• Will this design capture relevant data?

 See below an example of how to set up and run a microbiome workflow:

 

Why is it important to set up a microbiome data analysis pipeline properly?

workflow ppPipelines are often complex scripts, which are developed by experienced bioinformaticians.  The key is to encapsulate and deploy the pipelines to the scientists/users, such that they can click & run pipelines with a simple interface.  This workflow needs to also include easy steps for setting pipeline parameters.

 

How to interpret microbiome data and analyze results

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Microbiome data analysis is still advancing, therefore it is difficult to select an exact technique to use. For the best results, it is important to use a diversity of techniques.

If using many different analysis techniques (starting with different assumptions) produces results that agree with each other, this will increase confidence in the results.

The answer to this question is dependent on the original purpose of the experiment or study.

The microbiome community has not decided on what type of techniques are better and there are many different techniques

  • As research advances new tools become available, it's dynamic

 Good advice is to go to PubMed and look for reviews of recent microbiome studies to keep informed about the techniques being used by other professionals.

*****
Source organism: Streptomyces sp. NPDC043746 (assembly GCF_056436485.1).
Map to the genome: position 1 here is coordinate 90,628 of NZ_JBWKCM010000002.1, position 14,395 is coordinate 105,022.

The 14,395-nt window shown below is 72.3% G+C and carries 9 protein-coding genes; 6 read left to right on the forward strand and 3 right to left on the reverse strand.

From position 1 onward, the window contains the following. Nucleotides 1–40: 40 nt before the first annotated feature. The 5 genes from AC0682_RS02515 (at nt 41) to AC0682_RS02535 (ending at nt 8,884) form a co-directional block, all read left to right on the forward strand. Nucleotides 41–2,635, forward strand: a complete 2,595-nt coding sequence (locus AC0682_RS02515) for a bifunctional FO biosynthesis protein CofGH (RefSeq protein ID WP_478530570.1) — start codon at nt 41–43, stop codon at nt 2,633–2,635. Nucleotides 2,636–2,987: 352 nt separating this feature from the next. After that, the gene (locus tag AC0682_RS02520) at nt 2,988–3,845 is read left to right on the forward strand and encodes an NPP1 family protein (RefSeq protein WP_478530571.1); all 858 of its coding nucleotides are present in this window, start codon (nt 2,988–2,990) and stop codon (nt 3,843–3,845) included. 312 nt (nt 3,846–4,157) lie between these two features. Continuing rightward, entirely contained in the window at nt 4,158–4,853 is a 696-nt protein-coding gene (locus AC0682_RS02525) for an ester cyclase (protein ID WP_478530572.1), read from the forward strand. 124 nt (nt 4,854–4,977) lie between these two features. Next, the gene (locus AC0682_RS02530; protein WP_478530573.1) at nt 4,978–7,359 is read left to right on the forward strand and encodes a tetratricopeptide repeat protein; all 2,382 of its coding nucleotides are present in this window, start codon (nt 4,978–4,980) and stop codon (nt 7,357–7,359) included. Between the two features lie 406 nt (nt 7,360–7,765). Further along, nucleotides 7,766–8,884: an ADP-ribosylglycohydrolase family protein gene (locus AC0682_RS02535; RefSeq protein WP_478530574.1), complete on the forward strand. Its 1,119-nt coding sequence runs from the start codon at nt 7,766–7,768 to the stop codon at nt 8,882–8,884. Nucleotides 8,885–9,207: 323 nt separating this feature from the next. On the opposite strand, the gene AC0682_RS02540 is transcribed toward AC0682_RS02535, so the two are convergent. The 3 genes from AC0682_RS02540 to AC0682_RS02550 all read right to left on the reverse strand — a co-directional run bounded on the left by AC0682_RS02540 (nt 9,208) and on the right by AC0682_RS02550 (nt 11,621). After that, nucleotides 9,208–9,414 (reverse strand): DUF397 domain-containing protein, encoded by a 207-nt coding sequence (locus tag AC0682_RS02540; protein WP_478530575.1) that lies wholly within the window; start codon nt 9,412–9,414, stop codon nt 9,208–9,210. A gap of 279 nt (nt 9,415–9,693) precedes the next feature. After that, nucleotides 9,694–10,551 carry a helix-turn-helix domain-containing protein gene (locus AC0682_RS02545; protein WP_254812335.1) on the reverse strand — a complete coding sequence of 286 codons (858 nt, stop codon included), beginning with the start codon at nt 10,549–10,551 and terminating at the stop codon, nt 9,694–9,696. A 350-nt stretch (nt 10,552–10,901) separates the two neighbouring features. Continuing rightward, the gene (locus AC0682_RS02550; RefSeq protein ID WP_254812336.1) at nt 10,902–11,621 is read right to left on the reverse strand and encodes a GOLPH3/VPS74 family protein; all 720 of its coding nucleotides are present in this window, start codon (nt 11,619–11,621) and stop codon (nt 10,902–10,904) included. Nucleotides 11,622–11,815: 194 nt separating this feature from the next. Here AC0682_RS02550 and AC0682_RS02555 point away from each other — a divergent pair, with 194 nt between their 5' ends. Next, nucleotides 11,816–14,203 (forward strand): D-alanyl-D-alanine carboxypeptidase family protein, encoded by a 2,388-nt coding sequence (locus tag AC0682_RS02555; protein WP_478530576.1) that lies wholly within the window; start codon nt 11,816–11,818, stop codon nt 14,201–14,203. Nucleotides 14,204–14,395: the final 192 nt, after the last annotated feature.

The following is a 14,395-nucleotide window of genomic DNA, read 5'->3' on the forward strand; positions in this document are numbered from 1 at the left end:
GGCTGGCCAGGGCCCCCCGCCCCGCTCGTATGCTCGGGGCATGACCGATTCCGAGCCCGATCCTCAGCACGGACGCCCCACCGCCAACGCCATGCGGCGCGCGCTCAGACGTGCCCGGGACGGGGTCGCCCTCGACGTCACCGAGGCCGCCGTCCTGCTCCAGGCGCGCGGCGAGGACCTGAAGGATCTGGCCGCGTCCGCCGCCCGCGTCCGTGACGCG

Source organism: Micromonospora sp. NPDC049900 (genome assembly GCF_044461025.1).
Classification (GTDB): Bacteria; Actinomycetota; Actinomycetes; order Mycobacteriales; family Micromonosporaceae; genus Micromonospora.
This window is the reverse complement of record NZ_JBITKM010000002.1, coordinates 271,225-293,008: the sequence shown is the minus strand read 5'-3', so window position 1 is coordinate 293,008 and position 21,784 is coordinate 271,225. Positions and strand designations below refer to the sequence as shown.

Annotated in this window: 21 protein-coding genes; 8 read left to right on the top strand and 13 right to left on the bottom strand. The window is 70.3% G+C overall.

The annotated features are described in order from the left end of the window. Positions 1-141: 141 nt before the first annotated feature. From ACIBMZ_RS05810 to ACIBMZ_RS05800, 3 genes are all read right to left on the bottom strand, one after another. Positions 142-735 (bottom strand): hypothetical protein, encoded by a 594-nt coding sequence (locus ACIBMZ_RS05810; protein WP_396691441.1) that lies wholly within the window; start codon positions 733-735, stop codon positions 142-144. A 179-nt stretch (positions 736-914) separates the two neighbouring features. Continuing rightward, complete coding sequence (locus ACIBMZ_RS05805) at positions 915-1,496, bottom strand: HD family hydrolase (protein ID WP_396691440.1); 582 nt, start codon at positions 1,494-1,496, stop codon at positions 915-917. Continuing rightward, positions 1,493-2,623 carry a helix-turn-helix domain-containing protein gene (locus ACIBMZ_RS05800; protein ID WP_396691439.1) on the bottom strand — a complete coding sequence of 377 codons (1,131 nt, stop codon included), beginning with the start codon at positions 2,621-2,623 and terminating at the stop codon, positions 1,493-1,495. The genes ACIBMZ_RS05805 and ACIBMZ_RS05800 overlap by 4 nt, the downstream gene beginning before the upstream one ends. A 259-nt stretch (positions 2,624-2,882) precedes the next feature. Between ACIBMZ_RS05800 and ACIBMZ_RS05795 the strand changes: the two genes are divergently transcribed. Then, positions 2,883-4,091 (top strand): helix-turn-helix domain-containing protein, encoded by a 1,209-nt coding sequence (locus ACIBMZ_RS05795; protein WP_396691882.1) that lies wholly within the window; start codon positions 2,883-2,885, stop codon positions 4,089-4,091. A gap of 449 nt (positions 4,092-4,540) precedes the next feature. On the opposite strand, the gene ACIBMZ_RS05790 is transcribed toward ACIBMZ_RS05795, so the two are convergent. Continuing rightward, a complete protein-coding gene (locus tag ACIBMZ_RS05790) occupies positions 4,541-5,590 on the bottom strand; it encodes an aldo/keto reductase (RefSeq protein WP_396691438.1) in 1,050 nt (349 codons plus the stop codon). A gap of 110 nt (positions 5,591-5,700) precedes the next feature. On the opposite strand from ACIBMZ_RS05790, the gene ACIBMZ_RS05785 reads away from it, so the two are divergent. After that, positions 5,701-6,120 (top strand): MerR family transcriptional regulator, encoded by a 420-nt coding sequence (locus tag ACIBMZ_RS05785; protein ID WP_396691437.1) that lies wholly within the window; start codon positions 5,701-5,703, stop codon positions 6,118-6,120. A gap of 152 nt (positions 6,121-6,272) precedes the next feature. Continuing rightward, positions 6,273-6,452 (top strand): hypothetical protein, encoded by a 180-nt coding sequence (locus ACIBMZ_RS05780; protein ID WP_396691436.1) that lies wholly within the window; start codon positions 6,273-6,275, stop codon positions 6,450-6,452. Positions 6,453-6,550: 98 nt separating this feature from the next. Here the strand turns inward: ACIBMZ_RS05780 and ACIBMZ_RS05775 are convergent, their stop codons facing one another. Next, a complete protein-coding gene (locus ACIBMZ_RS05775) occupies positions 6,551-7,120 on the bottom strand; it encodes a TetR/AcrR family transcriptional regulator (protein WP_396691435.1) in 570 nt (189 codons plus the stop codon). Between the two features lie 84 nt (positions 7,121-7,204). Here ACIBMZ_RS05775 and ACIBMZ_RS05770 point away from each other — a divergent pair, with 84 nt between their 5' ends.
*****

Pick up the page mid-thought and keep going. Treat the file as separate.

How to manage microbiome datasets

Data needs to be organised and analysed, alongside the experimental techniques and surrounding metadata to give the datasets context.

Microbiome datasets bring together a lot of information such as experimental data, results and metadata; all this information needs to be managed effectively, to integrate all internal and external data.

The large size of microbiome datasets and their metadata makes it difficult to:

  • Curate and manage experimental metadata at source through common structured information that transcends biological domains 
  • Configure to integrate additional community standards and ontologies 
  • Export and import data directly to and from public repositories and journal archives, and files in other formats - updating information and altering this in terms or population specific data 

The FAIR data principles can help with this.

Example from https://www.eaglegenomics.com/mind-your-metadata/